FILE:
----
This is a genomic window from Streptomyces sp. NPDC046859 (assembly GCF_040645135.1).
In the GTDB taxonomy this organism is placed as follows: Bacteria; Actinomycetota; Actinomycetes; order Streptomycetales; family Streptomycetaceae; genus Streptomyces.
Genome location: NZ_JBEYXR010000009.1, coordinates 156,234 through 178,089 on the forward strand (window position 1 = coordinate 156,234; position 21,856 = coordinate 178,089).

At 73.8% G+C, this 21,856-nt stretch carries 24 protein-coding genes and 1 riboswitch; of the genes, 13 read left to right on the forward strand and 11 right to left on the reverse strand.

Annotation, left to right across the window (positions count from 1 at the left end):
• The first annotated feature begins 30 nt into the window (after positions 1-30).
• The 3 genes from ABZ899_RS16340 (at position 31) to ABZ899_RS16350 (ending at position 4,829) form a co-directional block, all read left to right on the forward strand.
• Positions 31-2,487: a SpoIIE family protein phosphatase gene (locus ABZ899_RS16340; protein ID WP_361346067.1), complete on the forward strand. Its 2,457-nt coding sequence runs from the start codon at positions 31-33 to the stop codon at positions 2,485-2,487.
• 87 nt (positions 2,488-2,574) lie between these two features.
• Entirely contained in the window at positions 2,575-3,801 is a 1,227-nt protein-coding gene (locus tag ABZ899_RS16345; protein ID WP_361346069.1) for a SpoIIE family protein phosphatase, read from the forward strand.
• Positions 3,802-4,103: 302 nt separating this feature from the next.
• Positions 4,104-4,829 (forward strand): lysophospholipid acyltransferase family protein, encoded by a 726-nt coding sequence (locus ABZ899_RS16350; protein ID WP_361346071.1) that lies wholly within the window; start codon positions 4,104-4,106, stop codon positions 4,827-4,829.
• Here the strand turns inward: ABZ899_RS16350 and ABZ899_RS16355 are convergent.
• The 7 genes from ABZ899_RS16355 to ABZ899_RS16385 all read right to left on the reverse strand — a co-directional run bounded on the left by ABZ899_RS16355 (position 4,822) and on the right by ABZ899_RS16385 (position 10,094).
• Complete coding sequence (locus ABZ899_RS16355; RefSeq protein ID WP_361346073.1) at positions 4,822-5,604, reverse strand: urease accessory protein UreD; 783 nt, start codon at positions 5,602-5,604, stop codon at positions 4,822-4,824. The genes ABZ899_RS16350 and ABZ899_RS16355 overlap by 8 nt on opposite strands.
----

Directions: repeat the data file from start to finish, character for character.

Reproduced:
This is a genomic window from Streptomyces sp. NPDC046859 (assembly GCF_040645135.1).
In the GTDB taxonomy this organism is placed as follows: Bacteria; Actinomycetota; Actinomycetes; order Streptomycetales; family Streptomycetaceae; genus Streptomyces.
Genome location: NZ_JBEYXR010000009.1, coordinates 156,234 through 178,089 on the forward strand (window position 1 = coordinate 156,234; position 21,856 = coordinate 178,089).

At 73.8% G+C, this 21,856-nt stretch carries 24 protein-coding genes and 1 riboswitch; of the genes, 13 read left to right on the forward strand and 11 right to left on the reverse strand.

Annotation, left to right across the window (positions count from 1 at the left end):
• The first annotated feature begins 30 nt into the window (after positions 1-30).
• The 3 genes from ABZ899_RS16340 (at position 31) to ABZ899_RS16350 (ending at position 4,829) form a co-directional block, all read left to right on the forward strand.
• Positions 31-2,487: a SpoIIE family protein phosphatase gene (locus ABZ899_RS16340; protein ID WP_361346067.1), complete on the forward strand. Its 2,457-nt coding sequence runs from the start codon at positions 31-33 to the stop codon at positions 2,485-2,487.
• 87 nt (positions 2,488-2,574) lie between these two features.
• Entirely contained in the window at positions 2,575-3,801 is a 1,227-nt protein-coding gene (locus tag ABZ899_RS16345; protein ID WP_361346069.1) for a SpoIIE family protein phosphatase, read from the forward strand.
• Positions 3,802-4,103: 302 nt separating this feature from the next.
• Positions 4,104-4,829 (forward strand): lysophospholipid acyltransferase family protein, encoded by a 726-nt coding sequence (locus ABZ899_RS16350; protein ID WP_361346071.1) that lies wholly within the window; start codon positions 4,104-4,106, stop codon positions 4,827-4,829.
• Here the strand turns inward: ABZ899_RS16350 and ABZ899_RS16355 are convergent.
• The 7 genes from ABZ899_RS16355 to ABZ899_RS16385 all read right to left on the reverse strand — a co-directional run bounded on the left by ABZ899_RS16355 (position 4,822) and on the right by ABZ899_RS16385 (position 10,094).
• Complete coding sequence (locus ABZ899_RS16355; RefSeq protein ID WP_361346073.1) at positions 4,822-5,604, reverse strand: urease accessory protein UreD; 783 nt, start codon at positions 5,602-5,604, stop codon at positions 4,822-4,824. The genes ABZ899_RS16350 and ABZ899_RS16355 overlap by 8 nt on opposite strands.